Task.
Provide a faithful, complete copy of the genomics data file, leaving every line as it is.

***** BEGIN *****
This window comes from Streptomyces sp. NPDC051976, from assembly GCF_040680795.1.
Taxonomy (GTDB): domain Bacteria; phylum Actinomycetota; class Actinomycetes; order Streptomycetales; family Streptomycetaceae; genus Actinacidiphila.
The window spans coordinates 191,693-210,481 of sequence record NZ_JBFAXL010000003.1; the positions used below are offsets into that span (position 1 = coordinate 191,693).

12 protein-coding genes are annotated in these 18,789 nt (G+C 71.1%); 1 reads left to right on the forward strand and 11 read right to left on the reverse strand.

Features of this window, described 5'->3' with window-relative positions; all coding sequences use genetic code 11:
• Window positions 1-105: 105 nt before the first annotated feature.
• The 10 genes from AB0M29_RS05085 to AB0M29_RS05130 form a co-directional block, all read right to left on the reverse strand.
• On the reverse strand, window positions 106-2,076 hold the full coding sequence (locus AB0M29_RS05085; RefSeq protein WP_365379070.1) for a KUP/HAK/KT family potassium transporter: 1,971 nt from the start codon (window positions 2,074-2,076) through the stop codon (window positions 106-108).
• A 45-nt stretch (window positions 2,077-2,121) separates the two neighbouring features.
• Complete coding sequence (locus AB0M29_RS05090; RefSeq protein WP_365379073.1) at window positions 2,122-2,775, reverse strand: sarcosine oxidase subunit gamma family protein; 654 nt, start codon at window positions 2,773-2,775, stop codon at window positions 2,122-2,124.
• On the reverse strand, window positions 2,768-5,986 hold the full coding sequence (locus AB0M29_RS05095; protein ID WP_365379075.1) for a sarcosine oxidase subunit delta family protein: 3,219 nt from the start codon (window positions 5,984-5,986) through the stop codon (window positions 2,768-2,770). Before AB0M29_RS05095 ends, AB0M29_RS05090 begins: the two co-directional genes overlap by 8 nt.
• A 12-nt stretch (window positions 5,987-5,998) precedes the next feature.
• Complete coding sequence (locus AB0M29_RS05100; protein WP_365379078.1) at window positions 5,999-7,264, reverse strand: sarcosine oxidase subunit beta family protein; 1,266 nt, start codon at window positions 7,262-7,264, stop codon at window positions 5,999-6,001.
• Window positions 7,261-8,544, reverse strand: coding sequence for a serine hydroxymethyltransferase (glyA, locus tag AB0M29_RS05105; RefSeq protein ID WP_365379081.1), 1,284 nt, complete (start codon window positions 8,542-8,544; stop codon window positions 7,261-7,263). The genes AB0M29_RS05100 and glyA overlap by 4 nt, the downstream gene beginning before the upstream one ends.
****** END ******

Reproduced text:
This window comes from Streptomyces sp. NPDC051976, from assembly GCF_040680795.1.
Taxonomy (GTDB): domain Bacteria; phylum Actinomycetota; class Actinomycetes; order Streptomycetales; family Streptomycetaceae; genus Actinacidiphila.
The window spans coordinates 191,693-210,481 of sequence record NZ_JBFAXL010000003.1; the positions used below are offsets into that span (position 1 = coordinate 191,693).

12 protein-coding genes are annotated in these 18,789 nt (G+C 71.1%); 1 reads left to right on the forward strand and 11 read right to left on the reverse strand.

Features of this window, described 5'->3' with window-relative positions; all coding sequences use genetic code 11:
• Window positions 1-105: 105 nt before the first annotated feature.
• The 10 genes from AB0M29_RS05085 to AB0M29_RS05130 form a co-directional block, all read right to left on the reverse strand.
• On the reverse strand, window positions 106-2,076 hold the full coding sequence (locus AB0M29_RS05085; RefSeq protein WP_365379070.1) for a KUP/HAK/KT family potassium transporter: 1,971 nt from the start codon (window positions 2,074-2,076) through the stop codon (window positions 106-108).
• A 45-nt stretch (window positions 2,077-2,121) separates the two neighbouring features.
• Complete coding sequence (locus AB0M29_RS05090; RefSeq protein WP_365379073.1) at window positions 2,122-2,775, reverse strand: sarcosine oxidase subunit gamma family protein; 654 nt, start codon at window positions 2,773-2,775, stop codon at window positions 2,122-2,124.
• On the reverse strand, window positions 2,768-5,986 hold the full coding sequence (locus AB0M29_RS05095; protein ID WP_365379075.1) for a sarcosine oxidase subunit delta family protein: 3,219 nt from the start codon (window positions 5,984-5,986) through the stop codon (window positions 2,768-2,770). Before AB0M29_RS05095 ends, AB0M29_RS05090 begins: the two co-directional genes overlap by 8 nt.
• A 12-nt stretch (window positions 5,987-5,998) precedes the next feature.
• Complete coding sequence (locus AB0M29_RS05100; protein WP_365379078.1) at window positions 5,999-7,264, reverse strand: sarcosine oxidase subunit beta family protein; 1,266 nt, start codon at window positions 7,262-7,264, stop codon at window positions 5,999-6,001.
• Window positions 7,261-8,544, reverse strand: coding sequence for a serine hydroxymethyltransferase (glyA, locus tag AB0M29_RS05105; RefSeq protein ID WP_365379081.1), 1,284 nt, complete (start codon window positions 8,542-8,544; stop codon window positions 7,261-7,263). The genes AB0M29_RS05100 and glyA overlap by 4 nt, the downstream gene beginning before the upstream one ends.